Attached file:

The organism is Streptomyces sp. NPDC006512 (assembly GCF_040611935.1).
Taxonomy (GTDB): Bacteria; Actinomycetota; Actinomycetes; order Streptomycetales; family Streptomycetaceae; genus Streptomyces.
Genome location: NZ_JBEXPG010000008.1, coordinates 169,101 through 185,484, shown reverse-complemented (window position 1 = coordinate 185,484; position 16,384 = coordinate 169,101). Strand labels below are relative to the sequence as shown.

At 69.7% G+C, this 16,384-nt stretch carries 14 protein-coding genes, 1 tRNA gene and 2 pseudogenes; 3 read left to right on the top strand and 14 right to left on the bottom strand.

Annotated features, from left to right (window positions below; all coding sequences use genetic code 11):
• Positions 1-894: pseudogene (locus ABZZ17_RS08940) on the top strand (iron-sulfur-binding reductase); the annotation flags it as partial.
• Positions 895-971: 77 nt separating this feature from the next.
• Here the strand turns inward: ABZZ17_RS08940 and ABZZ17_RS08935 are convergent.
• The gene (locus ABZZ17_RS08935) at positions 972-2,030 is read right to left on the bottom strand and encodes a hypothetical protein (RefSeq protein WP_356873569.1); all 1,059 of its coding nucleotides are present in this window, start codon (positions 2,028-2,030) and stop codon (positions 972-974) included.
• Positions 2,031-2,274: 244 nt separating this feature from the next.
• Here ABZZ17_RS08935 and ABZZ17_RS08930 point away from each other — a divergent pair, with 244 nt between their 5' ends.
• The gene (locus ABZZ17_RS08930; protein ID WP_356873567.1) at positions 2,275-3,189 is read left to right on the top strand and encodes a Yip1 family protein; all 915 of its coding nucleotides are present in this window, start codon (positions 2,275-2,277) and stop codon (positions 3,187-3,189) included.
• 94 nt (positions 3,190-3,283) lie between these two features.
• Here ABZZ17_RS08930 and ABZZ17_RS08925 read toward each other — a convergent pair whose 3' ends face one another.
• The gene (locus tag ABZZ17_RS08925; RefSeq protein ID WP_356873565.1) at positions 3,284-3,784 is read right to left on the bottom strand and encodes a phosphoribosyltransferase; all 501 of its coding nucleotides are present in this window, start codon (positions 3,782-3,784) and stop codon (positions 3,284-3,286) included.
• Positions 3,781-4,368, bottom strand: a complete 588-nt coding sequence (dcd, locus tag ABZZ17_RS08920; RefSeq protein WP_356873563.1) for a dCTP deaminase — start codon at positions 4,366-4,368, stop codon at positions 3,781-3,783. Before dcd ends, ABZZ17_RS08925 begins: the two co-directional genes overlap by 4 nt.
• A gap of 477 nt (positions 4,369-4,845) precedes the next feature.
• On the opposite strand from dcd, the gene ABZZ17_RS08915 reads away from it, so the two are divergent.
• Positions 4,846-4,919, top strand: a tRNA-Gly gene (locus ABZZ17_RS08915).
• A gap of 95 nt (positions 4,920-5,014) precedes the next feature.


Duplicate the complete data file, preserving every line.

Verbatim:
The organism is Streptomyces sp. NPDC006512 (assembly GCF_040611935.1).
Taxonomy (GTDB): Bacteria; Actinomycetota; Actinomycetes; order Streptomycetales; family Streptomycetaceae; genus Streptomyces.
Genome location: NZ_JBEXPG010000008.1, coordinates 169,101 through 185,484, shown reverse-complemented (window position 1 = coordinate 185,484; position 16,384 = coordinate 169,101). Strand labels below are relative to the sequence as shown.

At 69.7% G+C, this 16,384-nt stretch carries 14 protein-coding genes, 1 tRNA gene and 2 pseudogenes; 3 read left to right on the top strand and 14 right to left on the bottom strand.

Annotated features, from left to right (window positions below; all coding sequences use genetic code 11):
• Positions 1-894: pseudogene (locus ABZZ17_RS08940) on the top strand (iron-sulfur-binding reductase); the annotation flags it as partial.
• Positions 895-971: 77 nt separating this feature from the next.
• Here the strand turns inward: ABZZ17_RS08940 and ABZZ17_RS08935 are convergent.
• The gene (locus ABZZ17_RS08935) at positions 972-2,030 is read right to left on the bottom strand and encodes a hypothetical protein (RefSeq protein WP_356873569.1); all 1,059 of its coding nucleotides are present in this window, start codon (positions 2,028-2,030) and stop codon (positions 972-974) included.
• Positions 2,031-2,274: 244 nt separating this feature from the next.
• Here ABZZ17_RS08935 and ABZZ17_RS08930 point away from each other — a divergent pair, with 244 nt between their 5' ends.
• The gene (locus ABZZ17_RS08930; protein ID WP_356873567.1) at positions 2,275-3,189 is read left to right on the top strand and encodes a Yip1 family protein; all 915 of its coding nucleotides are present in this window, start codon (positions 2,275-2,277) and stop codon (positions 3,187-3,189) included.
• 94 nt (positions 3,190-3,283) lie between these two features.
• Here ABZZ17_RS08930 and ABZZ17_RS08925 read toward each other — a convergent pair whose 3' ends face one another.
• The gene (locus tag ABZZ17_RS08925; RefSeq protein ID WP_356873565.1) at positions 3,284-3,784 is read right to left on the bottom strand and encodes a phosphoribosyltransferase; all 501 of its coding nucleotides are present in this window, start codon (positions 3,782-3,784) and stop codon (positions 3,284-3,286) included.
• Positions 3,781-4,368, bottom strand: a complete 588-nt coding sequence (dcd, locus tag ABZZ17_RS08920; RefSeq protein WP_356873563.1) for a dCTP deaminase — start codon at positions 4,366-4,368, stop codon at positions 3,781-3,783. Before dcd ends, ABZZ17_RS08925 begins: the two co-directional genes overlap by 4 nt.
• A gap of 477 nt (positions 4,369-4,845) precedes the next feature.
• On the opposite strand from dcd, the gene ABZZ17_RS08915 reads away from it, so the two are divergent.
• Positions 4,846-4,919, top strand: a tRNA-Gly gene (locus ABZZ17_RS08915).
• A gap of 95 nt (positions 4,920-5,014) precedes the next feature.